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xkcd-pass-plus

xkcd-pass-plus

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Password generator based on XKCD.

This module is inspired by a XKCD comic. It generates a safe and memorable password based on a combinations of english words.

Usage as a module

Installation

$ npm install -S xkcd-pass-plus

Usage

var generate = require('xkcd-pass-plus');
var pass = generate(options).pass;

Options

var defaultOptions = {
  words: {
    dictionary: 'mixed', // xkcd (2k, most memorable) or letterpress (270k) or mixed
    num: 4, // number of words to generate
    min: 4, // minimum length of each word
    max: 8 // maximum length of each word
  },
  separator: '-', // how to join words
  paddingDigits: { // how many digits to add before and after the pass 
    before: 0,
    after: 1 
  },
  paddingSymbols: { // how many symbols to add before and after the pass
    symbols: '!@#$%^&*()', // which symbols
    before: 0,
    after: 1
  }
};

Output

Retuns an object as follows:

  pass: 'beginning-straight-LAST-BROKEN-1!',
  entropy: 149,
  blindEntropy: 202,
  rating: { 
    min: 128,
    max: 1024,
    rate: 'very strong',
    comment: 'often overkill' 
  } 
}

The return object contains the generated password with additional information on the password's entropy and strength rating.

Usage with CLI

Installation

$ npm install -g xkcd-pass-plus

Usage and options

$ xkcd-pass-plus -h
usage: xkcd-pass-plus [-h] [-v] [-d DICTIONARY] [-w WORD_NUM] 
                      [--word-min WORD_MIN] [--word-max WORD_MAX]
                      [-s SEPARATOR] [--pad-digit-before PAD_DIGIT_BEFORE]
                      [--pad-digit-after PAD_DIGIT_AFTER]
                      [--pad-symbols PAD_SYMBOLS]
                      [--pad-symbol-before PAD_SYMBOL_BEFORE]
                      [--pad-symbol-after PAD_SYMBOL_AFTER]
                      
 
Password generator based on XKCD.
 
Optional arguments:
  -h, --help            Show this help message and exit.
  -v, --version         Show program's version number and exit.
  -d DICTIONARY, --dictionary DICTIONARY
                        `xkcd` (2k, most memorable), `letterpress` (270k) or 
                        `mixed`.
  -w WORDS, --word-num WORD_NUM
                        Number of words to generate.
  --word-min WORD_MIN   Minimum length of each word.
  --word-max WORD_MAX   Maximum length of each word.
  -s SEPARATOR, --separator SEPARATOR
                        How to join words.
  --pad-digit-before PAD_DIGIT_BEFORE
                        How many digits to add before the pass.
  --pad-digit-after PAD_DIGIT_AFTER
                        How many digits to add after the pass.
  --pad-symbols PAD_SYMBOLS
                        Which symbols to use in padding.
  --pad-symbol-before PAD_SYMBOL_BEFORE
                        How many symbols to add before the pass.
  --pad-symbol-after PAD_SYMBOL_AFTER
                        How many symbols to add after the pass.

Output

$ xkcd-pass-plus
Password generator based on XKCD.
Generated password: [ smaller-NEVER-ORDINARY-FINGER-4^ ] 
Entropy: 138
Blind entropy: 196
Rating: very strong: often overkill

Security

A word on the password strength. Obviously this is a huge area to cover properly. It is arguable how much more memorable is such a password, and if it is equally strong with a long random character pass. The former is quite subjective, but obviously it is in the author's range of fanciness. And also to mention that is easier to type. The latter requires some explanation.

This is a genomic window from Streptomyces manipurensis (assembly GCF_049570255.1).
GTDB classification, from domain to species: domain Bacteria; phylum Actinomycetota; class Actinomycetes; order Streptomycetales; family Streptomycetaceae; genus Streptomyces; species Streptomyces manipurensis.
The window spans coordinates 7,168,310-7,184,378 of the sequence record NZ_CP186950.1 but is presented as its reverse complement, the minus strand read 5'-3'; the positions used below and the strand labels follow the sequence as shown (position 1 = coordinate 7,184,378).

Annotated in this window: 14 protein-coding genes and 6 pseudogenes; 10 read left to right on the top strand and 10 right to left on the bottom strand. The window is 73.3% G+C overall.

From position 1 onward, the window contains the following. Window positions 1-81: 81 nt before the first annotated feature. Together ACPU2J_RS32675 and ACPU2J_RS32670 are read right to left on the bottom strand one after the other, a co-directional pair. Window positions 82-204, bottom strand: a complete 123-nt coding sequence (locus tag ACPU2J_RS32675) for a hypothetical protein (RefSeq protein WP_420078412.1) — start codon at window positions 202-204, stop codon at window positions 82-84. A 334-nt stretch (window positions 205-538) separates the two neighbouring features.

The password strength can be expressed with its entropy number, which is nothing more than a number that is based on the range of characters used and the length of the password. As computers grow stronger, it is increasingly easier to brute-force passwords with smaller entropy numbers. Therefore, the strength rating based on the entropy is relevant, but an entropy of 64+ is quite good currently.

The blind entropy refers to the possibility that the attacker has absolutely no idea about the form of our password. The (not blind) entropy refers to a more distant but sage assumption that the attacker knows the exact range of characters used. The algorithm's rating is based on the latter.

Here we need to make the argument about what happens when the attacker brute-forces using a dictionary. Then the entropy calculation based on the range of characters no longer applies. Obviously the entropy relates to the range of dictionary words and the number of words used.

The XKCD dictionary is approximately a bit more than 2000 words. 2000^4 combinations would result to a small entropy. If only the attacker knew that this is the dictionary on which a user based his or her password.

For this reason, an additional dictionary based on Letterpress is offered, which contains 270k words. This reduces the possibility of a brute-force greatly, but also the memorability. Thus the default method is a combination of the two dictionaries.

Tests

How can we be sure that the password produced is safe. Well, we cannot be 100% sure. The module includes some automated tests that produce 10000 passwords and it requires that all of them have at least 60 bits of entropy. Very rarely the entropy dropped below 80. You are free to conduct your own CPU-intensive tests.

Alternatives

This module used in memory (array) dictionary, and in future an additional dictionary module that is based on sync file read.

The node-xkcd-password package with async methods but fewer tests.

Disclaimer

The author is not at all responsible for any loss of any kind that may result from the use of this module whatsoever.

License

MIT © Wtower